It could have been a reading for a part in King Lear. Charles Ramson Jr. was on it. He had the right lilt, the impressive cadence, the stylish swag and the requisite bluster.
And, he had props too.
He had a podium, a microphone and the stage for the people’s discourse, the floor of Parliament. And he bellowed and banged and even resorted to delivering some of his lyrics in that musical style that appeals mostly to youth of a specific ethnicity.
He literally acted the part he was sent to parliament to play.
But after his lines were read and Charles retreated behind the curtain, all we were left with was hollow echo of an actor who was better at delivering his lines than he was at facts.
What Charles has not dissected is the empirical evidence. What he has confirmed is that the there is a fallacy of function that exists amongst those who allege governance.
For, what does budgeting of GYD 535 Million and 961 Million mean if it is never assigned to provide the services the amounts were budgeted for?
I’m not sure that rambunctious Charles is aware that there is an effect side to the equation; so that if the cause is to improve the lot of the youth by assigning millions to programs for them, then the effect must be the improved lot of the youth.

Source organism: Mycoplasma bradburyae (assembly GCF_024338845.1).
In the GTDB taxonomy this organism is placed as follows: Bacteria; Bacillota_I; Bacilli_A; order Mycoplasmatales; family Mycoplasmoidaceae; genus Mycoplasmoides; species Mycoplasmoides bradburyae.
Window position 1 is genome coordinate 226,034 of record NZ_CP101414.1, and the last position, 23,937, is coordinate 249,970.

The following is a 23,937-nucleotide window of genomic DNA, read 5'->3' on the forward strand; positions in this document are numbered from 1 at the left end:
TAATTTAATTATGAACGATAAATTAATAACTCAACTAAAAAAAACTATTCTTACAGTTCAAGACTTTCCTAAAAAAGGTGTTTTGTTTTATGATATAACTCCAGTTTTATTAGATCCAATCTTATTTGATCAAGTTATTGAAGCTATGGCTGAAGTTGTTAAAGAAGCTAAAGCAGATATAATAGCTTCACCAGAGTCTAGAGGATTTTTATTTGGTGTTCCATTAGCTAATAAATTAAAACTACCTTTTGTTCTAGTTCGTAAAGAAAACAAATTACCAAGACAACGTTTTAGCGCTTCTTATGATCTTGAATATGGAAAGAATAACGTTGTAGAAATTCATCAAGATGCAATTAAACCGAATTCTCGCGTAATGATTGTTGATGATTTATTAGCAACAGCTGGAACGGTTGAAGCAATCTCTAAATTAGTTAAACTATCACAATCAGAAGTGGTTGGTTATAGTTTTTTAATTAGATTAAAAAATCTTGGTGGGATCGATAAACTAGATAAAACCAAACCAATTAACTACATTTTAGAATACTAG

According to a Caribbean Development bank study, Stabroek News May 22nd 2015, unemployment amongst youth in Guyana – the age group of 15 -24 – hovers around 40%, and has been there for the tenure of Ramson’s party, in spite of the millions that were, supposedly, working to reduce unemployment, to provide job skills.
Charles may want to argue that the funds were spent to improve work force innovation; that youth unemployment is part of the broader picture of a global economic crisis and that, in as much as his party has created programs to help the youth, jobs are just not there.
But that’s cogent and coherent and would infer that Charles was actually thinking about his maiden speech to Parliament, not just reciting the rabid rhetoric synonymous with his ideology with the requisite theatrics.
For if he were thinking, he would know that assigning millions to a program that failed repeatedly, consecutively and consistently to yield fruit was poor governance; but that takes us to the other ‘what if’; whether there were really programs at all, where are the alumni from these programs to verify curricula; was there some sort of oversight to determine the viability of assigning funds to repeat failure instead of redirecting them where they would have been better used…clear, logical, plausible.
And, if he were still thinking, he would have refrained from touting his youth as enough portfolio to be a youth Minister. For, a Youth Minister is one who is duly qualified to head a department that serves youth, comes with the knowledge and experience to analyze the needs of the Ministry and to lead it successfully towards its goals.
Charles, on the other hand, is a Youthful Minister, which he and his party are interchanging with the designation, Youth Minister; but that’s a whole other matter and not for this discussion.
In the end, though, Charles went to Parliament. He got the opportunity to stand on the people’s platform and sell his bill goods.
What Charles and his party are still reconciling with is that this is a buyer’s market.